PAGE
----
Kansas City Comic Con 2017 has been an event full of fun for both visitors and the creative guests the attendees came to meet.  One of the show highlights was a Green Arrow Quiver/Sounds of Violence reunion of writer Kevin Smith and artists Phil Hester and Ande Parks.  The trio delved into the impetus for bringing Oliver Queen/Green Arrow back from the dead back in early 2001 after the character had been killed off and replaced with Connor Hawke as the Green Arrow for a generation of readers.  “I was a big fan of the character going back to the day.  I loved Grell’s Longbow Hunters and I loved the book that followed Longbow Hunters.  It was like a Vertigo book, but wasn’t technically a Vertigo book, but it was very grown-up.”  When Smith was visiting the DC Comics offices discussing a Superman screenplay back around 1996, Smith said he popped his head into Green Arrow editor Darren Vincenzo’s office and said, “Hey, man, if you ever want to put Green Arrow in the Top 10, let me write the book.  I think I got a story.”  A year later when Smith was working on Daredevil, Vincenzo recalled the conversation and asked if Smith was serious about Green Arrow.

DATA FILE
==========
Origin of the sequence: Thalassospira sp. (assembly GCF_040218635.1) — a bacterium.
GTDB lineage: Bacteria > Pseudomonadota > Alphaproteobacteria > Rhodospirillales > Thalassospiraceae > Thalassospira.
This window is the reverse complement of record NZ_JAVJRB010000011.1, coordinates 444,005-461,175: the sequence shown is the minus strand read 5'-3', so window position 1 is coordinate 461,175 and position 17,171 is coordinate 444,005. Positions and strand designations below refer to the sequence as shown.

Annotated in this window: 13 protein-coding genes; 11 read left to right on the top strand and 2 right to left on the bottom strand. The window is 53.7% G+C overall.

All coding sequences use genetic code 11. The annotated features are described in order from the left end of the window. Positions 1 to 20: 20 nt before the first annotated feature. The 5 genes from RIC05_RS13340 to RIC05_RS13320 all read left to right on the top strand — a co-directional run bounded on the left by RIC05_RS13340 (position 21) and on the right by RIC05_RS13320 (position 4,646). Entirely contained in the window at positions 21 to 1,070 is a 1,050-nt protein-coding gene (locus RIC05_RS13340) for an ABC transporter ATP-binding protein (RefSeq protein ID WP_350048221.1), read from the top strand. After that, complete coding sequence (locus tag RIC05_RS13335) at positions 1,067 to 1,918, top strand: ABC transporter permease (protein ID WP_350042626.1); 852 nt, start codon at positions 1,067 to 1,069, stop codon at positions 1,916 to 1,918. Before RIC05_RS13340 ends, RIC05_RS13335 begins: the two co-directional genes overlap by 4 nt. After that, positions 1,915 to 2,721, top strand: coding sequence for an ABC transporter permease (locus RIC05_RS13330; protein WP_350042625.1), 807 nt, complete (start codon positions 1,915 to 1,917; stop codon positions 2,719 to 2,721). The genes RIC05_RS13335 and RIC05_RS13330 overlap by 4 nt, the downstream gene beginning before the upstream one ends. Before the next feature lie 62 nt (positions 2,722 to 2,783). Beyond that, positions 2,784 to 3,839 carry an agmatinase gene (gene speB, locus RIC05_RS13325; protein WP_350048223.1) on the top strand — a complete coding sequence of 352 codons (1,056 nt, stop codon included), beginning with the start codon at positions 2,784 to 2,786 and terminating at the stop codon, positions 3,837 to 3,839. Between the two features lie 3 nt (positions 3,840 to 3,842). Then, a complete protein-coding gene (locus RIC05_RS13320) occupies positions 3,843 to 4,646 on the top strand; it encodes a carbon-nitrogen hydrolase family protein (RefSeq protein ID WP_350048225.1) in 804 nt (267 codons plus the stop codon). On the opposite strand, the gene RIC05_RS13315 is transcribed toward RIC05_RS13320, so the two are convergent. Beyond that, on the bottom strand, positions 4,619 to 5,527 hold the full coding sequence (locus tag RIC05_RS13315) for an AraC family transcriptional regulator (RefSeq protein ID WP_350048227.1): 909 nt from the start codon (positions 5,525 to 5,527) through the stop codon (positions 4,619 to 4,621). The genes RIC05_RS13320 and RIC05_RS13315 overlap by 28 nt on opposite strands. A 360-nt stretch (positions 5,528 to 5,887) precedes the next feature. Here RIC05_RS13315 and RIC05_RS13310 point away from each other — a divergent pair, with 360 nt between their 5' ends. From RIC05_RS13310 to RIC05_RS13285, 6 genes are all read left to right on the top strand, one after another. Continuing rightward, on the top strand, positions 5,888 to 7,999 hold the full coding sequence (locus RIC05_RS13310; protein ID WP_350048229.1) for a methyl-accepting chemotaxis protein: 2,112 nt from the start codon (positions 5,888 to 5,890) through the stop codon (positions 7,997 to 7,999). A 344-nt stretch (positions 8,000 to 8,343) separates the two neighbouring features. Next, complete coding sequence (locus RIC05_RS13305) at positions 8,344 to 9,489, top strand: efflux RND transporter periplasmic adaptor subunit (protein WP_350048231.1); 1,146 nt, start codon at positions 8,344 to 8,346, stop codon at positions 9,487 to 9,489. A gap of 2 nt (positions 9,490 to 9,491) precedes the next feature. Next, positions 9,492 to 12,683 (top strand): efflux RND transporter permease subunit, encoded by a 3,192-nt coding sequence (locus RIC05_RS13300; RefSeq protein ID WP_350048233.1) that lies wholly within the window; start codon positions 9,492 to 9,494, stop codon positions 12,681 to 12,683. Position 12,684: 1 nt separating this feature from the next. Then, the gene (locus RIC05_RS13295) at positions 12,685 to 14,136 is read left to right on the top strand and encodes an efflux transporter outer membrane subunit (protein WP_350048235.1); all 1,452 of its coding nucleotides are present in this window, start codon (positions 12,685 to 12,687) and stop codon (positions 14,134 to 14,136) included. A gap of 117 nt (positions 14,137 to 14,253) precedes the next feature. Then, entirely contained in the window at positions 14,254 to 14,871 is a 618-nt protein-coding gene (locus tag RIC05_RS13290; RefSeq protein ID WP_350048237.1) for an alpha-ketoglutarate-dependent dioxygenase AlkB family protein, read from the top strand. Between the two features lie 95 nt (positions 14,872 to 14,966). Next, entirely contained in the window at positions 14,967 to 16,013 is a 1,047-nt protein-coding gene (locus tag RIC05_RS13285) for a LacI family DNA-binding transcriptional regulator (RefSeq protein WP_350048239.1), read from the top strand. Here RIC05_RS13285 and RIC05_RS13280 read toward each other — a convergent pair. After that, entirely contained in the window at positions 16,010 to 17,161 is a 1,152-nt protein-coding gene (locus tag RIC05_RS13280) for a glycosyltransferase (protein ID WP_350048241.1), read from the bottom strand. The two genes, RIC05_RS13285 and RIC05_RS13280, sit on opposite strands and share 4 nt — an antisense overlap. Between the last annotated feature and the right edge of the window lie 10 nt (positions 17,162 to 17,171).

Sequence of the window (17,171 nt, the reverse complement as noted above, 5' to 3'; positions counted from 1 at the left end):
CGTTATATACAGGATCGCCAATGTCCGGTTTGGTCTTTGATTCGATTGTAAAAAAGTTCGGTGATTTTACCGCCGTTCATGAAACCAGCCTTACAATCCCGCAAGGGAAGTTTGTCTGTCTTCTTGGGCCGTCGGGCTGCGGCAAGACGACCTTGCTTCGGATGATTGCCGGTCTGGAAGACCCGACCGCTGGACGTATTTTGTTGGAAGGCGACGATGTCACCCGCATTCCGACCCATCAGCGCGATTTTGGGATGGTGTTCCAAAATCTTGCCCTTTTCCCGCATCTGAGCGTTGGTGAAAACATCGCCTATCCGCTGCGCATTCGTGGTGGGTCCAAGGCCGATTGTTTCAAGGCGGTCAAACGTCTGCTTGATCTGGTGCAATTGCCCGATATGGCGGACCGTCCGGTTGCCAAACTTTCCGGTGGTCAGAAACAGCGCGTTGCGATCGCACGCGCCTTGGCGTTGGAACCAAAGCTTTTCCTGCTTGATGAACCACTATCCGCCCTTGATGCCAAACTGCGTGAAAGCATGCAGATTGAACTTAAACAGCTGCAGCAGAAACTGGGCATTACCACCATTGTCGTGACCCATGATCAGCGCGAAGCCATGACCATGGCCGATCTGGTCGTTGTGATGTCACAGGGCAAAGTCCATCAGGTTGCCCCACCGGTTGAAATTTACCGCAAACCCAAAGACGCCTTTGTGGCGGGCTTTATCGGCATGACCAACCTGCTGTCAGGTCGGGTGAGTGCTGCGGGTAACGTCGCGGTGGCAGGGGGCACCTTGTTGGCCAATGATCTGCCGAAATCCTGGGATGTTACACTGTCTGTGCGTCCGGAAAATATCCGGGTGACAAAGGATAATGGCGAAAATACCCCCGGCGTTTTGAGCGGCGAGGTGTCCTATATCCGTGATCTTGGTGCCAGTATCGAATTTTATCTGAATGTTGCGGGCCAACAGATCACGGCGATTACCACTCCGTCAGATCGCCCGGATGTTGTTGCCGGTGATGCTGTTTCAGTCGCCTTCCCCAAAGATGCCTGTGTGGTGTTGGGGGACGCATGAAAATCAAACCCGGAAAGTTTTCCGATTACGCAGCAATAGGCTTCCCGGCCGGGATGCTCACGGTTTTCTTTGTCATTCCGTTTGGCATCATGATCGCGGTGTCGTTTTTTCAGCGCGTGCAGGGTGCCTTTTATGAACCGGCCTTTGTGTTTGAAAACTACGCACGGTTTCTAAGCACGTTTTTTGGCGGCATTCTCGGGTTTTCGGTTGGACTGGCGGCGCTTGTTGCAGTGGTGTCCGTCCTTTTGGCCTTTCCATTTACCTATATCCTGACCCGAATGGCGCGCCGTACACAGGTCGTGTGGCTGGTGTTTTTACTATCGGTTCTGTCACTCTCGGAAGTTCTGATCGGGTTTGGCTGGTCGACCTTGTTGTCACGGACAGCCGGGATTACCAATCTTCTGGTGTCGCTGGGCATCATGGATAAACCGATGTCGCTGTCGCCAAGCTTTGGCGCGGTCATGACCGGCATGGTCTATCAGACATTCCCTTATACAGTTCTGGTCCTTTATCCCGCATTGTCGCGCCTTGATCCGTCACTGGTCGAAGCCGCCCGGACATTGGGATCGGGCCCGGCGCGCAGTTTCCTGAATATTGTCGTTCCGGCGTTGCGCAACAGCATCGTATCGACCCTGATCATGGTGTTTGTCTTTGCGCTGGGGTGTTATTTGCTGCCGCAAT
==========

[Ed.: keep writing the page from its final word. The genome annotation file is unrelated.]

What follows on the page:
Smith, Hester, and Parks had each worked with editor Bob Schreck, who had just moved to DC from Oni Press, where Schreck had been co-founder.  Schreck wanted Smith for the Green Arrow project idea and asked who he’d like for his artistic team, and Smith suggested Hester and Parks in part because of their work on Swamp Thing.  “I fell in love with it deeply,” Smith said.  The team was solidified and they moved forward with the project.  “Having these two dudes enabled me to go where I wanted to go,” Smith added.  Already established artists at the time with a catalog of works, Hester and Parks expressed gratitude to Smith for selecting them for the project and Smith said the collaboration with Hester and Parks on the project helped cement his position in the comic book industry as a creator who is now regularly tapped for insight into the comics industry in documentaries on comics, among other things.  “The only reason I get to be in that stuff is because I have credibility in the comic book community because of stuff like Quiver.  Quiver was the one particularly,” Smith said, further noting the book won national awards.